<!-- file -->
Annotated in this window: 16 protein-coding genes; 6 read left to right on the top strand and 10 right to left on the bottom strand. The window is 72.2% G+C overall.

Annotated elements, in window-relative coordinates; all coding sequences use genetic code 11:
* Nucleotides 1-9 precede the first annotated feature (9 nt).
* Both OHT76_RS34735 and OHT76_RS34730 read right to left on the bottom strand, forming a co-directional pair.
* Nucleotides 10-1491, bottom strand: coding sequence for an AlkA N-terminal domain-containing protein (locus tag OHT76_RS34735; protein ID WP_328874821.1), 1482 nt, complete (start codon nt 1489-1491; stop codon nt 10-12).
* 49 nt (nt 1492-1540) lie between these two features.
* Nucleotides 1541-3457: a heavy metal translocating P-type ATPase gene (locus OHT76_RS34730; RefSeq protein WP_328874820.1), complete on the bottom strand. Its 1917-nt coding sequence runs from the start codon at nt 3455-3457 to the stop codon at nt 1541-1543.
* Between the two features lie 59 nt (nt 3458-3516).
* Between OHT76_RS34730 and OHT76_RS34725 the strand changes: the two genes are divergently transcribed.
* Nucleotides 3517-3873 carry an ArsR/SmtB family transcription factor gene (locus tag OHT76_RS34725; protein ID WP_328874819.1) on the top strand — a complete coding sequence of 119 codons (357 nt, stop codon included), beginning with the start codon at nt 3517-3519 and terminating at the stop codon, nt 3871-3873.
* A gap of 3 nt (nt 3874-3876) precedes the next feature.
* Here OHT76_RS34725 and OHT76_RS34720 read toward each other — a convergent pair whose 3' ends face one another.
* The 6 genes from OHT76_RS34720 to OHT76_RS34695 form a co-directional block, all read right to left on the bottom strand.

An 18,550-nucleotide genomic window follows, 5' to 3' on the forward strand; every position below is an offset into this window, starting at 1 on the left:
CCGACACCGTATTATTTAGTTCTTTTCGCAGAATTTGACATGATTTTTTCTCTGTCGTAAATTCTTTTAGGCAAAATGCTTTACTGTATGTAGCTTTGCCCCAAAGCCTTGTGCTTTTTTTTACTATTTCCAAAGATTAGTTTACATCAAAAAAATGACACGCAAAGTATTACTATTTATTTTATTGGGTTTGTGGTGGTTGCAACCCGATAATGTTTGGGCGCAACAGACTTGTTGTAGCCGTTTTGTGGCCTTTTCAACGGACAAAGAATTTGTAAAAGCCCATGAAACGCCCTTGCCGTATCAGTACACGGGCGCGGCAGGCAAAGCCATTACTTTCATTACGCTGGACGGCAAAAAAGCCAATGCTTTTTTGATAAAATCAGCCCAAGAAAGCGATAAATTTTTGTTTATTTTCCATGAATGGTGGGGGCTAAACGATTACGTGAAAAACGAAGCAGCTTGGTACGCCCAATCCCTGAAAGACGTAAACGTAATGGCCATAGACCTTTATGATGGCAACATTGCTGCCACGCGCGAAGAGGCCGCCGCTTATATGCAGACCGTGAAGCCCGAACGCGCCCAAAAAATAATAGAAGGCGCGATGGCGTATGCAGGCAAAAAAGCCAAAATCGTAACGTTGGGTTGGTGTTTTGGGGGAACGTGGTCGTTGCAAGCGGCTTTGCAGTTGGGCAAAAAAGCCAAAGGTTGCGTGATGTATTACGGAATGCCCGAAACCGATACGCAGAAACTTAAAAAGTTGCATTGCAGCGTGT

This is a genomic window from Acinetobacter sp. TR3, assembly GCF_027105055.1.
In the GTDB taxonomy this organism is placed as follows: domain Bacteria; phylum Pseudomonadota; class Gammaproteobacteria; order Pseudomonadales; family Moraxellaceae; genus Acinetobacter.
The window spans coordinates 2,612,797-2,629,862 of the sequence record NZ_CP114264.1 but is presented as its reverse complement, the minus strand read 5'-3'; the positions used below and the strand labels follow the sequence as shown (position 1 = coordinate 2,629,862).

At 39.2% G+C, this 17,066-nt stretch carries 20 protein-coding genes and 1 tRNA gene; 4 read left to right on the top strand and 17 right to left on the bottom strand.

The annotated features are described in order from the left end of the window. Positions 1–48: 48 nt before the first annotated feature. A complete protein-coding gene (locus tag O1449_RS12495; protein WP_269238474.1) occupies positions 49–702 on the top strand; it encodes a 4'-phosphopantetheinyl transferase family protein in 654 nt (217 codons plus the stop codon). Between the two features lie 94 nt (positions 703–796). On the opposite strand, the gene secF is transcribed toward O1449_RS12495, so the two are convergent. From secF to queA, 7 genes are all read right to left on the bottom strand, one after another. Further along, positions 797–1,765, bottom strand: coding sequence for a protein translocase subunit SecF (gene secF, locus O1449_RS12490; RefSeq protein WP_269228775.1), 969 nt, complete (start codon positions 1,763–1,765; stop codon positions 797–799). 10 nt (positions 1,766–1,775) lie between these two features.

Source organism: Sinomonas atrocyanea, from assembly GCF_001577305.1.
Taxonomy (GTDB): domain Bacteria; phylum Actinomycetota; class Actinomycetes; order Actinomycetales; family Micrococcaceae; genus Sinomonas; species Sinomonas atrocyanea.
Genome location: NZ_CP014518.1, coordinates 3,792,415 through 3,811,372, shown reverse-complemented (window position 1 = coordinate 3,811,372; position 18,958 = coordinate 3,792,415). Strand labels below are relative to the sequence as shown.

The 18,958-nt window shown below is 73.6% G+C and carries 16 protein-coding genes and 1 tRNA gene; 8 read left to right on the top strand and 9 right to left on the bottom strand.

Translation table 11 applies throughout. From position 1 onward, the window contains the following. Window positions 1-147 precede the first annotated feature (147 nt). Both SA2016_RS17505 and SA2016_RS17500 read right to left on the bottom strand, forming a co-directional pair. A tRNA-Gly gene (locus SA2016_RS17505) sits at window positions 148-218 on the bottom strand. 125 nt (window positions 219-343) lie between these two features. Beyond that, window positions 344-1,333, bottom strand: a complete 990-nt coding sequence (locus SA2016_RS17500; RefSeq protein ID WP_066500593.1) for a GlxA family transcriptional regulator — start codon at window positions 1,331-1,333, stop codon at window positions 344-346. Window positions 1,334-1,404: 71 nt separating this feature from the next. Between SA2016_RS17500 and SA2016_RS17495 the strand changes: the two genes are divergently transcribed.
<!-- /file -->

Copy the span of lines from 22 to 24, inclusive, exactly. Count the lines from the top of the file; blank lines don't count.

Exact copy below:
Taxonomy (GTDB): domain Bacteria; phylum Actinomycetota; class Actinomycetes; order Actinomycetales; family Micrococcaceae; genus Sinomonas; species Sinomonas atrocyanea.
Genome location: NZ_CP014518.1, coordinates 3,792,415 through 3,811,372, shown reverse-complemented (window position 1 = coordinate 3,811,372; position 18,958 = coordinate 3,792,415). Strand labels below are relative to the sequence as shown.

The 18,958-nt window shown below is 73.6% G+C and carries 16 protein-coding genes and 1 tRNA gene; 8 read left to right on the top strand and 9 right to left on the bottom strand.